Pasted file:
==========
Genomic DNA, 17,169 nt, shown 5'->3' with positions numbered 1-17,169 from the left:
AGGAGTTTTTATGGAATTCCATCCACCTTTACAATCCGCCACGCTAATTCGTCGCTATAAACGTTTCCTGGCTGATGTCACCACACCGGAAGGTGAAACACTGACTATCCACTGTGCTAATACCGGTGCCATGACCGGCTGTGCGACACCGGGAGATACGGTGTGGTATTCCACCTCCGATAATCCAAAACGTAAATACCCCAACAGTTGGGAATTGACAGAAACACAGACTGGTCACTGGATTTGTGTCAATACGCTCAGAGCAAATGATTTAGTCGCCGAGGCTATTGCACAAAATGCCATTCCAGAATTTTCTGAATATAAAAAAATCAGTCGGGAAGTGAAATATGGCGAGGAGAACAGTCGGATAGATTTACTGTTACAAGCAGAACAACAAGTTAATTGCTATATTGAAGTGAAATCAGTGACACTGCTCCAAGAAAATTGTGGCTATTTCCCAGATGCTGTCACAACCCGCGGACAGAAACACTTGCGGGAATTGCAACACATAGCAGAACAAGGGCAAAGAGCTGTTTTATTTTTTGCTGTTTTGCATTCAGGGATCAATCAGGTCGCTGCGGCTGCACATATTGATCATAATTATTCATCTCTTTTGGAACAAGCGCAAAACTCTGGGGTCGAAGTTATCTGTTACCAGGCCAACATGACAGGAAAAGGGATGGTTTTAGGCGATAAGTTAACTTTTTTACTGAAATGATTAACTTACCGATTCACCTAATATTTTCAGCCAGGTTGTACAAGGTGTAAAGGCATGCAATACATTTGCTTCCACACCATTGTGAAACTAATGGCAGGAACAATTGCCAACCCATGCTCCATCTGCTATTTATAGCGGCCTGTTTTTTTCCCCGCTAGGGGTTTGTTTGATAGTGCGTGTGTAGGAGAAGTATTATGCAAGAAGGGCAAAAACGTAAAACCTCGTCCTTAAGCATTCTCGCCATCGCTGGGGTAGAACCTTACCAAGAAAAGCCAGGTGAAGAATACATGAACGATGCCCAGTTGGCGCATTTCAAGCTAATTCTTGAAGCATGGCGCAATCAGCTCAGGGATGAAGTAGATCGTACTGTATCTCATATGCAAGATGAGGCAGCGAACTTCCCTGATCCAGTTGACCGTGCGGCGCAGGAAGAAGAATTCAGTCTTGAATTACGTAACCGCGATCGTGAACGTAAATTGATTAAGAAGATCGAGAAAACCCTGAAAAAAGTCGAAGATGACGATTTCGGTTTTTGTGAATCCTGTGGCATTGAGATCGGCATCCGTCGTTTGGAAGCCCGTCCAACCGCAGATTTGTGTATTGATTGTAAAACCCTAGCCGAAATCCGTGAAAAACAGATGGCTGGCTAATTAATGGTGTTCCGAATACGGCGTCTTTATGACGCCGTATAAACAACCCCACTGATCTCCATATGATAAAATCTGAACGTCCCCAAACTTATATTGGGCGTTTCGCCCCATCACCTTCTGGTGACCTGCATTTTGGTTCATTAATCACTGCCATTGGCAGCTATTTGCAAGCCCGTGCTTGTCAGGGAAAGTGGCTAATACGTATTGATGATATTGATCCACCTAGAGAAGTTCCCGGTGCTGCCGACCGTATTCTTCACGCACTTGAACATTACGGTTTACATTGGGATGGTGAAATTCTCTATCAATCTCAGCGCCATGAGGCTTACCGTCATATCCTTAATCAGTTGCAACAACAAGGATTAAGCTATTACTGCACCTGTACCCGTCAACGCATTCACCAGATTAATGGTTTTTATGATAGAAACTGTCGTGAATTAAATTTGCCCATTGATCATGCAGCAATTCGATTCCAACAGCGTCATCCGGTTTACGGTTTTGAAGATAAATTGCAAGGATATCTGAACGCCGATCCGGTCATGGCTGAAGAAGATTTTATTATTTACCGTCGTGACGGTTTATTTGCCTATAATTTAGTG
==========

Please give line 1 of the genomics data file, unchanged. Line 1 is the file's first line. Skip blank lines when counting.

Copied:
Genomic DNA, 17,169 nt, shown 5'->3' with positions numbered 1-17,169 from the left: